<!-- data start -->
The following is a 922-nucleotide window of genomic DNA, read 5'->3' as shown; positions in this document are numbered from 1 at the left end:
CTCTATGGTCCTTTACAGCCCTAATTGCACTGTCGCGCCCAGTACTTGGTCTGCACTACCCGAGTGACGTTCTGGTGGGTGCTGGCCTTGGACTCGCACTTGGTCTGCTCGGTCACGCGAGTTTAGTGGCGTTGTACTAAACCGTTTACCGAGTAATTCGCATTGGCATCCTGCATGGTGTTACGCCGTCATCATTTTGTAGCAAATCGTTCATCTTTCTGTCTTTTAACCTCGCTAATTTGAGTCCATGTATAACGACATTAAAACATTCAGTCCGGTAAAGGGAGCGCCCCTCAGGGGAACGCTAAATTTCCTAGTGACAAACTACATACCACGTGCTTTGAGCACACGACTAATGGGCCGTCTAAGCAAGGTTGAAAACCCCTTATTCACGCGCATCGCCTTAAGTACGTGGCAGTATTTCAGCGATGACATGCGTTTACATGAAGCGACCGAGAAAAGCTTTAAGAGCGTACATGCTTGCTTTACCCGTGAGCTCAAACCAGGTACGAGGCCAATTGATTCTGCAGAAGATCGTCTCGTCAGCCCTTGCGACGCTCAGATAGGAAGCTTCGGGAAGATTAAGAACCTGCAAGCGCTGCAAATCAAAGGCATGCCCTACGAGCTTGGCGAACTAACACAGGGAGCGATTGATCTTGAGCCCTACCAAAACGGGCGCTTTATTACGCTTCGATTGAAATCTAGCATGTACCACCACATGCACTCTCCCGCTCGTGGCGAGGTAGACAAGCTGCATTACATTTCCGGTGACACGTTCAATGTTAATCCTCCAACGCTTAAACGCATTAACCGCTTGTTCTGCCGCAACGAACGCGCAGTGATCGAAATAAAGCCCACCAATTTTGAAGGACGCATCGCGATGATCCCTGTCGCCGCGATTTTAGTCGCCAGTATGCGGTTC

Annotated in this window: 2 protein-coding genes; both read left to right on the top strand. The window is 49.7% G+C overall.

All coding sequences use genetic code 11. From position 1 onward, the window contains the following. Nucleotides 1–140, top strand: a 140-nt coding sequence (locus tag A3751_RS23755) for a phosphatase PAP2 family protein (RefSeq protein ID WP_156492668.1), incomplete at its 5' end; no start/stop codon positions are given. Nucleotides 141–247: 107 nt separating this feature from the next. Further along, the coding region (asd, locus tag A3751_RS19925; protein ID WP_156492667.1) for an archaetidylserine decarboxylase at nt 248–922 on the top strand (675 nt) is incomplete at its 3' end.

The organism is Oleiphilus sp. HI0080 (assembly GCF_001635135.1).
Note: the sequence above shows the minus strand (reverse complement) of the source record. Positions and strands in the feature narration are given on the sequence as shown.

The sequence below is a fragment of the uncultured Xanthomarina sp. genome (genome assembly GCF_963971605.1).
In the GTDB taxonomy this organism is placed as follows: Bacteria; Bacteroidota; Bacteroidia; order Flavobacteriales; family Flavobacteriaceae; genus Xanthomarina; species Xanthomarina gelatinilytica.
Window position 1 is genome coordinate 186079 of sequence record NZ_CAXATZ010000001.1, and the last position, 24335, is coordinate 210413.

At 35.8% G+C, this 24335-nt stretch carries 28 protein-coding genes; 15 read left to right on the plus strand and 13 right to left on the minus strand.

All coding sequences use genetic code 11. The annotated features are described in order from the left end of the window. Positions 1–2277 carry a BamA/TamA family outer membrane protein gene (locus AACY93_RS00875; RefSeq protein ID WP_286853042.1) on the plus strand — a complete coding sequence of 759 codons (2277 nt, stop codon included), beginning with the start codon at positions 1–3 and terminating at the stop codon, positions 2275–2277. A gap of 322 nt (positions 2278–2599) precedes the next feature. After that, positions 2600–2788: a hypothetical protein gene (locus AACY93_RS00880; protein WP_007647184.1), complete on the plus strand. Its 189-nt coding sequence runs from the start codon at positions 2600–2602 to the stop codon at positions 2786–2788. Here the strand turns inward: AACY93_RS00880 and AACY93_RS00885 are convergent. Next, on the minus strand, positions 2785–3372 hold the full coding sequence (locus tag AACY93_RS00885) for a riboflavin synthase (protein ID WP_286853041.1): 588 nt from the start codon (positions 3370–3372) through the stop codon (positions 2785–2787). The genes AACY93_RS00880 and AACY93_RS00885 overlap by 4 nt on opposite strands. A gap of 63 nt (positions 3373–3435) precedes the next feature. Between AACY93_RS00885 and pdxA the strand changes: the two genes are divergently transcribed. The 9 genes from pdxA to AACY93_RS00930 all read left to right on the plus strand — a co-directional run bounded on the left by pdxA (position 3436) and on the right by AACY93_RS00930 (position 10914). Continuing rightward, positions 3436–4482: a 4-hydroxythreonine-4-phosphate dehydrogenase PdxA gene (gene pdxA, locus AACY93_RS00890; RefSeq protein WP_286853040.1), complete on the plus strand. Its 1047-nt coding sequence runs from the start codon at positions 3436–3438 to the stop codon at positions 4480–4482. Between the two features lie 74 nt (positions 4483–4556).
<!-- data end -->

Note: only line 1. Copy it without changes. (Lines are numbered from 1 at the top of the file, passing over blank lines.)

The following is a 922-nucleotide window of genomic DNA, read 5'->3' as shown; positions in this document are numbered from 1 at the left end: